Bethesda explains Elder Scrolls V classes axe

Bethesda’s Todd Howard has waded in to explain the company’s decision to give the boot to Oblivion’s traditional character classes system for the upcoming Elder Scrolls V: Skyrim.

The developer previously confirmed that the mechanic – considered among RPG aficionados’ as a staple of the genre – has been ditched for the upcoming fantasy sequel for what Howard’s described as a more "elegant system."

"What we found in Oblivion – you start the game, you pick your race and you play for a while. Our intent was: you played for a while, you got to figure out some skills, and then depending on how you play… one of the characters asks you ‘okay, what kind of class do you want to be? Here’s my recommendation based on how you’ve been playing’" said Howard, during a recent Game Informer podcast.

"And sort of our thought process was, what if that guy never asked that? I was perfectly happy right before then, ya know, I was just playing the game and skills were going up, so we just got rid of that. You just play, and your skills go up as you play and the higher your skill, the more it affects your leveling. So it’s a really, really nice elegant system that kind of self-balances itself," he added.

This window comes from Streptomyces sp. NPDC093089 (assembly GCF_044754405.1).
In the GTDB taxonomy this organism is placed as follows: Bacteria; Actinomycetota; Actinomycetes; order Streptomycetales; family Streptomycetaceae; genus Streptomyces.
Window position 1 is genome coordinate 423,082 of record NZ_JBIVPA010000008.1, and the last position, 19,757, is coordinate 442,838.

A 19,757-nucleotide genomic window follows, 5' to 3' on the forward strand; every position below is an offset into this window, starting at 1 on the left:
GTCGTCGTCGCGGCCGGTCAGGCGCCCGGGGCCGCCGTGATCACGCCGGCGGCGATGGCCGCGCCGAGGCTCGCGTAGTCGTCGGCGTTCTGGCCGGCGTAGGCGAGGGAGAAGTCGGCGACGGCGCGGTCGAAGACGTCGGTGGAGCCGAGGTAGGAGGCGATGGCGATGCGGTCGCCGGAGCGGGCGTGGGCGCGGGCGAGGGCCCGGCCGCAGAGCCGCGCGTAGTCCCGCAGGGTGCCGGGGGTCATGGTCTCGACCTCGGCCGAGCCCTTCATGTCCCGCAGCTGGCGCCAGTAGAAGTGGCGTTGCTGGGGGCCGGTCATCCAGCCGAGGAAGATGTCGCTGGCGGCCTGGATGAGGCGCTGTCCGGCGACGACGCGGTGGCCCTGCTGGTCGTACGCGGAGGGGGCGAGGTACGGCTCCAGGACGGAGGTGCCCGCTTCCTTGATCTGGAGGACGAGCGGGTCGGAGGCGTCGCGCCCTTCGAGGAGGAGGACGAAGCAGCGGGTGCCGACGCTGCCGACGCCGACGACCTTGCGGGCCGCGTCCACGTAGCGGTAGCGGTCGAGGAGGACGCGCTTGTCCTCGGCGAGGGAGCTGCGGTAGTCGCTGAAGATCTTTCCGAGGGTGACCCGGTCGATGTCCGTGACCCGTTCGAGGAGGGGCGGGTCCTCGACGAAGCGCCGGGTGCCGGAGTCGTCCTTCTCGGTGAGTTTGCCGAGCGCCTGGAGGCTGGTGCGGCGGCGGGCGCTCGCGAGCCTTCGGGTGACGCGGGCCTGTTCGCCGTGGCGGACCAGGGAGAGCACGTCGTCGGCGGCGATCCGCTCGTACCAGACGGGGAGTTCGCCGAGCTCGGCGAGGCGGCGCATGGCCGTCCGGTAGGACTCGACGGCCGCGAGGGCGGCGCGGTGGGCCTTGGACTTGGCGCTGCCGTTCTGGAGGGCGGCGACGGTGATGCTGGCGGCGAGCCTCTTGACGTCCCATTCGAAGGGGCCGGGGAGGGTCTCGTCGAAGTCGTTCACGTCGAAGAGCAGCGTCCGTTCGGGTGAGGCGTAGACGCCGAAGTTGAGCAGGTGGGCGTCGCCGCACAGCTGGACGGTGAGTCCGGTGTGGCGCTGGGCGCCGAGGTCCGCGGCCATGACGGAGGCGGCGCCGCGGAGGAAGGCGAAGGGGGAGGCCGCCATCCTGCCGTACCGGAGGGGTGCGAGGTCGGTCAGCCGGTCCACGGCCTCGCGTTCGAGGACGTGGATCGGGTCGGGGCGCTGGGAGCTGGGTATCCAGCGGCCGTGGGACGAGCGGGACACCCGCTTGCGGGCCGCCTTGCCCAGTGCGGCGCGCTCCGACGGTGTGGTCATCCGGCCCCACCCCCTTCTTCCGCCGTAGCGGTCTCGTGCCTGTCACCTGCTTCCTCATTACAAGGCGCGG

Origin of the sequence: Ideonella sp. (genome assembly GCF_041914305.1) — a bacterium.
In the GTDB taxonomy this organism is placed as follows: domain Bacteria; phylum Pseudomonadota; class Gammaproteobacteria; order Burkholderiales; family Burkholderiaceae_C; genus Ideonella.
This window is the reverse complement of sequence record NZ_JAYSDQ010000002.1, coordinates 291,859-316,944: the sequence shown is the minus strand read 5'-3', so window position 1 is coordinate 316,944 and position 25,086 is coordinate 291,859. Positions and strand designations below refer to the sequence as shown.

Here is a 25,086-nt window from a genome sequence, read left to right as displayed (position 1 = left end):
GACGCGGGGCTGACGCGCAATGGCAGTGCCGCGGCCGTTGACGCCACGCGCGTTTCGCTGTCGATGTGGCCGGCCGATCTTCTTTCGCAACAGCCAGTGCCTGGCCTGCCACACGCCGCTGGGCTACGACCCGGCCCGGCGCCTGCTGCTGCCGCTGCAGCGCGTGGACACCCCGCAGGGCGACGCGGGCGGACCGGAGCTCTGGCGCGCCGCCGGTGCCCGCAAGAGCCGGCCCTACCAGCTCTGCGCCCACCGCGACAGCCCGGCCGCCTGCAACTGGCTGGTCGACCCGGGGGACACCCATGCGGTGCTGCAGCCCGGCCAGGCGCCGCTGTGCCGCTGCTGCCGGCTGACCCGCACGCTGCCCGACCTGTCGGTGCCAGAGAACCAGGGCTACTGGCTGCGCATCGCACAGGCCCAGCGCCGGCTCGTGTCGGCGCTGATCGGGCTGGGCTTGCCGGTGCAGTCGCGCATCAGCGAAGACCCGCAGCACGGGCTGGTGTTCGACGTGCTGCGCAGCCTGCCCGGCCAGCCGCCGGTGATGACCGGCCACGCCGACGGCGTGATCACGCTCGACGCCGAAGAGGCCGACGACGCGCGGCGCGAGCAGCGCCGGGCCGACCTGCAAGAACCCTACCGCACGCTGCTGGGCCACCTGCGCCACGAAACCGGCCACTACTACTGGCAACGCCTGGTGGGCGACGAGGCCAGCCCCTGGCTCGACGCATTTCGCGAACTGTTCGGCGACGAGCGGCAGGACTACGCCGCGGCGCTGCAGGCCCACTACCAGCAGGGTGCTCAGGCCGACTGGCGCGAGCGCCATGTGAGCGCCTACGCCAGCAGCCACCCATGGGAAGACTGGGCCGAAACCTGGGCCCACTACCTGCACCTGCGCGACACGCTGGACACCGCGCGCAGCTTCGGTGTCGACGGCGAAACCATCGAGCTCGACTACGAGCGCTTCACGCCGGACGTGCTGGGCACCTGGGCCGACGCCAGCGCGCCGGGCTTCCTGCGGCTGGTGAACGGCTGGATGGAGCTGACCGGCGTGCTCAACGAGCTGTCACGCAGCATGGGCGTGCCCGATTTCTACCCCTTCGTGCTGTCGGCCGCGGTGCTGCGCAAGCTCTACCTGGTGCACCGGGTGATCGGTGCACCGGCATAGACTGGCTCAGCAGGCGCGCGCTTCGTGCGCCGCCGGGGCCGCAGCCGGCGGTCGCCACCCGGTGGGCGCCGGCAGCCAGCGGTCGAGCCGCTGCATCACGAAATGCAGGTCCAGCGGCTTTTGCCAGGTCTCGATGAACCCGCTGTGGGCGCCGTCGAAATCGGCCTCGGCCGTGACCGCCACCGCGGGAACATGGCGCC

The Skyrim game director went on to add that the team wants to avoid any instances of the player poking about in a certain skill class and then later realising they’d plumped for the wrong one.

Instead, gamers will have access to a variety of skills and perks covering multiple classes, allowing them to channel their efforts into a particular avenue when it comes to character growth.

"What we found in Oblivion is people would play, and even though they played for a half hour and then they picked their class, it’s still – in the scheme of the games we make – not enough time to really understand all the skills and how they work. So people would play, and the general pattern would be they’d play for like, three hours and then ‘oh I picked the wrong skills, I’m going to start over’

"They weren’t necessarily upset about that, but to us, someone who’s making a game you’re like… ‘is there a way we can solve that? Is there a better way of doing it?’ And we think this is it."

The Elder Scrolls V: Skyrim is due out on November 11, 2011.